I’d probably prefer to pay less than $15 (per 30 days) for each of my kids’ phones as these get very little use. A pay-per-use service (which Aldi does not provide [I stand corrected on this, see below]) would probably be cheaper, but we did take into account the fact that if they know they can use it on an unlimited basis they won’t hesitate to use it if they need to.

I like the fact that Aldi seem to pass on many of the benefits Telstra customers get such as no-limit data rollovers and unlimited international calls to some countries. I have a Telstra work mobile and my employer pays a lot more than I do for what appears to be an equivalent service.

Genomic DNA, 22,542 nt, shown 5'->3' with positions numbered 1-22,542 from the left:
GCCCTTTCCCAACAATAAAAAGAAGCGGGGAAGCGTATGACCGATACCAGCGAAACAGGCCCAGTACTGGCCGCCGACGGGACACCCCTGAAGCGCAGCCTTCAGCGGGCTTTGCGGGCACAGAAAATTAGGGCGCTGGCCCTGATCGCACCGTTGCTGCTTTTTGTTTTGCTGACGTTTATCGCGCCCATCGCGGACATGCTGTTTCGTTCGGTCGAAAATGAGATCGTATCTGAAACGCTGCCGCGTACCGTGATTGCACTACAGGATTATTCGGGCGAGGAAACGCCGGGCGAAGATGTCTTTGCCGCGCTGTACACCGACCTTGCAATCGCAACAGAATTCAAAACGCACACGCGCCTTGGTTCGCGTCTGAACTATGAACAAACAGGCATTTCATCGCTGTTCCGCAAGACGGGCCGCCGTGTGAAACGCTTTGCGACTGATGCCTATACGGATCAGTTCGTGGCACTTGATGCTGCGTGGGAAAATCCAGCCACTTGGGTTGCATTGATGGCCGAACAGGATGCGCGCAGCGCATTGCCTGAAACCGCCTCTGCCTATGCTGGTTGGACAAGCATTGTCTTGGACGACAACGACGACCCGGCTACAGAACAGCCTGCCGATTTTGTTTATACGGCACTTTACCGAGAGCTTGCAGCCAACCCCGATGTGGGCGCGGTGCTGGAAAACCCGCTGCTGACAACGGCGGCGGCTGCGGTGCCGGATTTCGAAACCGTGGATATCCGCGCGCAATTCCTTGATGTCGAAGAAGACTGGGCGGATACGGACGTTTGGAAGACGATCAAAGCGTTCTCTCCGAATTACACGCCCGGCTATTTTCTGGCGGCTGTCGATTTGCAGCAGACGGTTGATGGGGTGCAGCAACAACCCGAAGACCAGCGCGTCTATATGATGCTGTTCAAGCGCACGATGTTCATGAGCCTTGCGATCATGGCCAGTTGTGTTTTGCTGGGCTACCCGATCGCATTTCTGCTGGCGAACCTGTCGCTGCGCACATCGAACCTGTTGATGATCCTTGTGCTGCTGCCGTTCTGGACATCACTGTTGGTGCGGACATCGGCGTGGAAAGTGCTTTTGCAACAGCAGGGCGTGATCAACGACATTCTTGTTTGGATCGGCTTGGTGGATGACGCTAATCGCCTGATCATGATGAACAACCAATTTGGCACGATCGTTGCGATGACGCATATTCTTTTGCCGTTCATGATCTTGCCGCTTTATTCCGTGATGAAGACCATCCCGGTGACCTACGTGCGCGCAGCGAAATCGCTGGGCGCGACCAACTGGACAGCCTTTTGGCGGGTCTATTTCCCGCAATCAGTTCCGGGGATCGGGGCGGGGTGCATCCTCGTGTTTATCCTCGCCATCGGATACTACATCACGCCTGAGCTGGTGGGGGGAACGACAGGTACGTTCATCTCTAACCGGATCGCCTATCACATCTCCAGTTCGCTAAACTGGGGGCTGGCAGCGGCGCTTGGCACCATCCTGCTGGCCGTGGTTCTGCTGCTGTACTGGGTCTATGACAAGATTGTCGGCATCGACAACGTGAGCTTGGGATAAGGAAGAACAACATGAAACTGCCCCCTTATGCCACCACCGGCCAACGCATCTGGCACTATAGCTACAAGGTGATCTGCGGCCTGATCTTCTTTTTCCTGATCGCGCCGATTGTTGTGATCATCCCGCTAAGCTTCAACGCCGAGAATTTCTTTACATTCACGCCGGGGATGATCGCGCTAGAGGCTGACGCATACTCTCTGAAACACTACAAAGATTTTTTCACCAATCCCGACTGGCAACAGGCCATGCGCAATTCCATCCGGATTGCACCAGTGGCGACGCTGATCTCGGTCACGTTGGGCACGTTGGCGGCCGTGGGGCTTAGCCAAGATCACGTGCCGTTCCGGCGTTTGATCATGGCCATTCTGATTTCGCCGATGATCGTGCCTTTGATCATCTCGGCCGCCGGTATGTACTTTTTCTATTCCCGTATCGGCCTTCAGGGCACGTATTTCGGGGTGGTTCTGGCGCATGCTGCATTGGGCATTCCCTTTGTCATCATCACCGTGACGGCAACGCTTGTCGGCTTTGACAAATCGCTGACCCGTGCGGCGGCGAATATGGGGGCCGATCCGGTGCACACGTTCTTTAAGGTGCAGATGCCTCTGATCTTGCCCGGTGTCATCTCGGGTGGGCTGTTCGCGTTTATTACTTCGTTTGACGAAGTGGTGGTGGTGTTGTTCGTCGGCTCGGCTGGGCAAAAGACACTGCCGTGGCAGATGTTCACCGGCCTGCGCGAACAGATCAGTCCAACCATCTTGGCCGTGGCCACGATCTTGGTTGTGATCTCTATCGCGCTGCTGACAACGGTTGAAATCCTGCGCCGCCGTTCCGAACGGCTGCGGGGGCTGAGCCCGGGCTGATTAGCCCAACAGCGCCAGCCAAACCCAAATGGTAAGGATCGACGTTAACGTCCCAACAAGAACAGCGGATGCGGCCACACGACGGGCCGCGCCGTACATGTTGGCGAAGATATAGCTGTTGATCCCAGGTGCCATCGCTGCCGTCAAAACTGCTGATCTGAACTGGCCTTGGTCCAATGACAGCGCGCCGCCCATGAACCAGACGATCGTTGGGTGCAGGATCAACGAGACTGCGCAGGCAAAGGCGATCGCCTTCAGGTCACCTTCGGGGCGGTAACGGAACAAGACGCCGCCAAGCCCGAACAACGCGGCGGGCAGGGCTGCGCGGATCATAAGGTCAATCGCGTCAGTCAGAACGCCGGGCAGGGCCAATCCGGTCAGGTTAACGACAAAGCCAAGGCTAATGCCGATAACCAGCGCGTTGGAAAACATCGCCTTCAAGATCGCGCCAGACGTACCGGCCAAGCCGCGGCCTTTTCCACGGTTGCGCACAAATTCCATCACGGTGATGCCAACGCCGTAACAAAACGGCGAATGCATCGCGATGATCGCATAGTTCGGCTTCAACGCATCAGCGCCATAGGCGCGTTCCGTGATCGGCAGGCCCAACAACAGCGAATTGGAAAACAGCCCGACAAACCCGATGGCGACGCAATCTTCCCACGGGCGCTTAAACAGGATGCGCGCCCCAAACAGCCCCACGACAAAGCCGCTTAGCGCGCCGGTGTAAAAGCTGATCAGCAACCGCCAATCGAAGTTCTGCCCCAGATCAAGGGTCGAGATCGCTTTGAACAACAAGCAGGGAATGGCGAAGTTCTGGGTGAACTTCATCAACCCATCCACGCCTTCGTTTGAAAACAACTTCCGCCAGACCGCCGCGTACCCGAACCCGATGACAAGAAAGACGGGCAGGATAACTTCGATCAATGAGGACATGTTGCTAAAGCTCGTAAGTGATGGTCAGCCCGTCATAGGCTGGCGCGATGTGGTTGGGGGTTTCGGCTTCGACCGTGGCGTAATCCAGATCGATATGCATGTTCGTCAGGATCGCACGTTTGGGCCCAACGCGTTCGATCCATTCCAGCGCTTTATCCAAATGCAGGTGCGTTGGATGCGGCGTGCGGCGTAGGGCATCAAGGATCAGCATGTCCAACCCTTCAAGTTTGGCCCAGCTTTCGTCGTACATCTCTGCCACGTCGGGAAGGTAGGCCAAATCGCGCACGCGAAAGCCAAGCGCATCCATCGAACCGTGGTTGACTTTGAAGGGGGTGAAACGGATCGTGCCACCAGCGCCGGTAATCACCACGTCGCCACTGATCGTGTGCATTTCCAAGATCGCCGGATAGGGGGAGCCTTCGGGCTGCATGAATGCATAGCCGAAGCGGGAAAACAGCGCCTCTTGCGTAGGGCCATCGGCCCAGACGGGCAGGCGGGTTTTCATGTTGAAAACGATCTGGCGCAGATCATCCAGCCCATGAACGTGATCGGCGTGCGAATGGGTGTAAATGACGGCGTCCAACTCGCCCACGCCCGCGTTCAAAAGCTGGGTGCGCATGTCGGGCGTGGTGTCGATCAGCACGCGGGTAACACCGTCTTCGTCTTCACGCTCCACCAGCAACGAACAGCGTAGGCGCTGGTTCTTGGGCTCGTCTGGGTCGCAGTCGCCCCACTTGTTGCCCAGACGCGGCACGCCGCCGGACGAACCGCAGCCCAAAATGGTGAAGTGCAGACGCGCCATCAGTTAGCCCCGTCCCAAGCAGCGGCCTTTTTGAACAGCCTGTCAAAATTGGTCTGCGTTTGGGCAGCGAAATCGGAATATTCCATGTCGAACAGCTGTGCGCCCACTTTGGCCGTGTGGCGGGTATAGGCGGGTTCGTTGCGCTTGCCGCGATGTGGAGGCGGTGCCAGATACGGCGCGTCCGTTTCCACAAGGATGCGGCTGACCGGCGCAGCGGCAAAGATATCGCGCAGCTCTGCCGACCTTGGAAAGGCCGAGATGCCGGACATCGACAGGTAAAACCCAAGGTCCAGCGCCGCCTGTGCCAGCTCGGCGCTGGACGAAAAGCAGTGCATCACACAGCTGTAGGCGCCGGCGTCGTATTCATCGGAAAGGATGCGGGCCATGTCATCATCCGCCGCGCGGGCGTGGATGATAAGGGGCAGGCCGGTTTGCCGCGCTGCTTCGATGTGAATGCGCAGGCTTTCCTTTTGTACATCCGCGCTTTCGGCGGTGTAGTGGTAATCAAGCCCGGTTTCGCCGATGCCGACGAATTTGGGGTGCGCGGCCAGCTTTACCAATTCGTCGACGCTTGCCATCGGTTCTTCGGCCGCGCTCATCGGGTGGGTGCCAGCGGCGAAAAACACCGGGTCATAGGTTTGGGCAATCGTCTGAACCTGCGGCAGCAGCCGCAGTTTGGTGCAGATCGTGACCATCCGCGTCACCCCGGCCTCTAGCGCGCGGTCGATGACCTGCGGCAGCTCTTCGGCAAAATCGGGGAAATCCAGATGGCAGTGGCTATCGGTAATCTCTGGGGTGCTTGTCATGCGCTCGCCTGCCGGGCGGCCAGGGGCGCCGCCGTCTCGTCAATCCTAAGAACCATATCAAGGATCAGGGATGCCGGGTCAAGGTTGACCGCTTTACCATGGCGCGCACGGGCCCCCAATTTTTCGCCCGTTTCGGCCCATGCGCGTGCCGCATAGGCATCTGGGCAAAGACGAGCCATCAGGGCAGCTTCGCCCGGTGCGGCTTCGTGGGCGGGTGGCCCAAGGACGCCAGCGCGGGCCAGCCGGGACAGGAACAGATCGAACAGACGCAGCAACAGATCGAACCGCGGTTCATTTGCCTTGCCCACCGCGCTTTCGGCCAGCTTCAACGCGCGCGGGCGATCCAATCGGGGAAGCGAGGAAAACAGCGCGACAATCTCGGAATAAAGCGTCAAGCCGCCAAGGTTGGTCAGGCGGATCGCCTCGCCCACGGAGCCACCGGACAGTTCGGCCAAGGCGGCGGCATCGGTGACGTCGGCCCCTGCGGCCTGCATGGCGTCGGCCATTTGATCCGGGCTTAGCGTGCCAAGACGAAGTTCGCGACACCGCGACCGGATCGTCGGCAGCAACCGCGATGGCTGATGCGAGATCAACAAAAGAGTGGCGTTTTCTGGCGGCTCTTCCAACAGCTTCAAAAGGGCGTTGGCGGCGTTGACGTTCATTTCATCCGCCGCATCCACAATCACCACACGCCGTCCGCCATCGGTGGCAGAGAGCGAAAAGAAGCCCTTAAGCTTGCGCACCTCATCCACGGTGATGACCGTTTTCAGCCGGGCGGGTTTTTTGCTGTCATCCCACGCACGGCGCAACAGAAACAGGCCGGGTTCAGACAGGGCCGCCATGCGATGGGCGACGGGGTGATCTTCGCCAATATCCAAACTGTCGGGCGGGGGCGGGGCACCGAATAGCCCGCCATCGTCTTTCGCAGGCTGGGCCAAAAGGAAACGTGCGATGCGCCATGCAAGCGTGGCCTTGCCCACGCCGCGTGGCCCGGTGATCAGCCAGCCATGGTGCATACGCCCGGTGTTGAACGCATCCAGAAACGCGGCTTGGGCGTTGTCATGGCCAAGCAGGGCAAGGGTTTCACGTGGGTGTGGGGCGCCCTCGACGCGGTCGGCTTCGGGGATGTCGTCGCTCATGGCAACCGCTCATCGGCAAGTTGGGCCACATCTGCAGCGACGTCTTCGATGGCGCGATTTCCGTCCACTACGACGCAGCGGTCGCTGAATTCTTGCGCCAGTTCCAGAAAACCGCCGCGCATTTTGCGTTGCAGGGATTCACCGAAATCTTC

Their family plan ($80 for four plans) needs some improvements before I would consider it. This really needs four adults or data-using teenagers before it becomes worth considering.

1 Like

One thing that annoyed me about Amaysim is that their advertising refers to ‘month’ but their plan is for 28 days. If you Google ‘Amaysim’ the top result (sponsored by Amaysim) is headed “Amaysim.com.au | amaysim mobile plan offer | Grab $10 off for 3 months‎” but when you click through the offer uses their standard period of 28 days.

The difference between ‘month’ and ‘28 days’ doesn’t seem much but over time it adds up. 12x28 days is 336 days, which is 29 days short of a year. So effectively you pay for 13 months each year.